First, let's talk about log recovery in Raft. In Raft, the leader of each round must contain data that is already committed. According to the drawer principle, the leader of each round contains the latest data among the majority, and it must contain data that is already committed on most nodes. With new leaders, they will overwrite inconsistent data from other nodes. Although the new leader must include the log entries that are already committed by the leader of the previous term, it may also include other log entries, which were not committed by the leader in the previous term. It is relatively complicated to convert these log entries to the committed state. We need to consider the fact that the leader was switched multiple times and the log recovery was not completed. We need to ensure that the final proposal is consistent and certain, otherwise, the phantom resurgence problem will occur.
As a result, a constraint is added to Raft. For the uncommitted data in the previous term, the data is restored to most nodes. Only when at least one new log entry in the new term is replicated or restored to the majority of nodes, can we deem that the log entries that were not committed are now committed. To commit the log entries that were not committed in the last term, Raft offers the following solution:
The Raft algorithm requires that a special internal log of noop be appended once the leader is elected, and be synchronized to other nodes immediately. This implements the implicit commitment of all the previously uncommitted logs. This solution ensures two things:
According to the scenario in section 1, in Raft, A cannot be elected as the leader in the third round. For the election, the lastLogTerm and lastLogIndex of the last log are compared among candidates. lastLogTerm(t2) and lastLogIndex(20) of B and C are greater than lastLogTerm(t1) and lastLogIndex(10) of A. Therefore, only B or C can be the leader. If C becomes the leader, it will restore the replica during runtime. For A, from log 6, C copies log entries of its own logs 6 to 10 and replicates them to A. Therefore, the original logs 6 to 10 in A are deleted and replaced by logs from C to keep consistency. Then, C sends the log entry of noop to its followers. If it is accepted by the majority, C starts to work normally. Therefore, logs 7 to 10 are empty and do not return any result to queries.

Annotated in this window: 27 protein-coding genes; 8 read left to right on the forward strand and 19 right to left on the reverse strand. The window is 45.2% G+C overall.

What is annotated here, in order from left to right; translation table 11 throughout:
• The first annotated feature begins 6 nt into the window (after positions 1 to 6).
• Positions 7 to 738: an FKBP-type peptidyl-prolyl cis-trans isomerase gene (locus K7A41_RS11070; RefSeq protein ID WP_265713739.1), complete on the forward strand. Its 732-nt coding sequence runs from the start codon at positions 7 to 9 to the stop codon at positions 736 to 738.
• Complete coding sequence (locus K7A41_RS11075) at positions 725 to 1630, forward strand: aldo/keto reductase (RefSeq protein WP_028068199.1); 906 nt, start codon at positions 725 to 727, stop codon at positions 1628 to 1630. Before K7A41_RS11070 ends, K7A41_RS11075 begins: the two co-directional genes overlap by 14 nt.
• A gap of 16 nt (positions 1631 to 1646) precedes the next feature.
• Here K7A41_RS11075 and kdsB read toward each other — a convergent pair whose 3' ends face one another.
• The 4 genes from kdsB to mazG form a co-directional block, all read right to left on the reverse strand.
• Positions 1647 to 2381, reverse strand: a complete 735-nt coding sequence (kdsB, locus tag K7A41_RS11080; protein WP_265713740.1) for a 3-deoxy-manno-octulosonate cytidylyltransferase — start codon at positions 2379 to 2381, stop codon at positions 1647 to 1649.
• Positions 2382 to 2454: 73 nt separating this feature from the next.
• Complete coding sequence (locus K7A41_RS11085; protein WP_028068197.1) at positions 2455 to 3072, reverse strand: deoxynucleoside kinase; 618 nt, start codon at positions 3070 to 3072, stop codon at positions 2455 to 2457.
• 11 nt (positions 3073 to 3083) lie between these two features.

There is another more general "phantom resurgence" scenario. Consider the following log scenarios:
Round 1: A is the leader, log entries in log 5 and log 6 are not yet committed, and A breaks down. Logs 5 and 6 cannot return any value to queries.
Round 2: B is the leader, log entries in log 3 and log 4 are replicated to C, and no additional entries are written when B is the leader.
Round 3: A is restored and B and C are restarted, A is the leader again, and log entries in log 5 and log 6 are replicated to B and C. In this case, queries on log 5 and log 6 return results successfully.
When a new leader is elected in Raft, add a log entry of the current term to solve the "phantom resurgence" problem. This is a similar solution as adding a StartWorking log in Multi-Paxos. After B becomes the leader, it will add a noop log entry of term 3. This solves the two problems mentioned above.
Before the noop log of term 3 is committed, the log entries of log 3 and log 4 of B are replicated to C. This implements the principle of maximum commitment and ensures that no committed log entry is lost. Even if A restores from downtime, A cannot become the leader because the lastLogTerm of A is smaller than that of B and C. Therefore, the unfinished commitment in A is dropped, and subsequent read requests cannot read the entries of log 5 and log 6.
The work process of Zab includes 2 phases, atomic broadcast, and crash recovery. The work process of an atomic broadcast is similar to the process of submitting a transaction in Raft. Crash recovery can be further divided into two phases: leader election and data synchronization.
In the early Zab protocol, elected leaders meet the following conditions: